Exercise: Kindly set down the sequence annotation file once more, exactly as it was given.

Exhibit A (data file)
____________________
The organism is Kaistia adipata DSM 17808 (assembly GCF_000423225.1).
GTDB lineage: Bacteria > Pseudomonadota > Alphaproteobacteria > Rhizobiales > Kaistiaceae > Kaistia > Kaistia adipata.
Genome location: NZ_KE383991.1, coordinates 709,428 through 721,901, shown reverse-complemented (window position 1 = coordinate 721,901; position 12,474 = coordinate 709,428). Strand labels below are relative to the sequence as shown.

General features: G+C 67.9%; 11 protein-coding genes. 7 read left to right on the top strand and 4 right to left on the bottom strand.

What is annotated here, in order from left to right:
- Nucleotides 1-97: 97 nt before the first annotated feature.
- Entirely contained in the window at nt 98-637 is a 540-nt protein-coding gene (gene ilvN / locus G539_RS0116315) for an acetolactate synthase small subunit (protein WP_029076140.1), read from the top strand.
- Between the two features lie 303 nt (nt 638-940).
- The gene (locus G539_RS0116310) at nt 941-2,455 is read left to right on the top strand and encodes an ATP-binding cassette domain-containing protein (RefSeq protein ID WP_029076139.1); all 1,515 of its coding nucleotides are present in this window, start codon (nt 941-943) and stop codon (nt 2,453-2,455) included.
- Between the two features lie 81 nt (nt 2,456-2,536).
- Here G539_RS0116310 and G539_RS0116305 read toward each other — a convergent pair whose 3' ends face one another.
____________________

The organism is Kaistia adipata DSM 17808 (assembly GCF_000423225.1).
GTDB lineage: Bacteria > Pseudomonadota > Alphaproteobacteria > Rhizobiales > Kaistiaceae > Kaistia > Kaistia adipata.
Genome location: NZ_KE383991.1, coordinates 709,428 through 721,901, shown reverse-complemented (window position 1 = coordinate 721,901; position 12,474 = coordinate 709,428). Strand labels below are relative to the sequence as shown.

General features: G+C 67.9%; 11 protein-coding genes. 7 read left to right on the top strand and 4 right to left on the bottom strand.

What is annotated here, in order from left to right:
- Nucleotides 1-97: 97 nt before the first annotated feature.
- Entirely contained in the window at nt 98-637 is a 540-nt protein-coding gene (gene ilvN / locus G539_RS0116315) for an acetolactate synthase small subunit (protein WP_029076140.1), read from the top strand.
- Between the two features lie 303 nt (nt 638-940).
- The gene (locus G539_RS0116310) at nt 941-2,455 is read left to right on the top strand and encodes an ATP-binding cassette domain-containing protein (RefSeq protein ID WP_029076139.1); all 1,515 of its coding nucleotides are present in this window, start codon (nt 941-943) and stop codon (nt 2,453-2,455) included.
- Between the two features lie 81 nt (nt 2,456-2,536).
- Here G539_RS0116310 and G539_RS0116305 read toward each other — a convergent pair whose 3' ends face one another.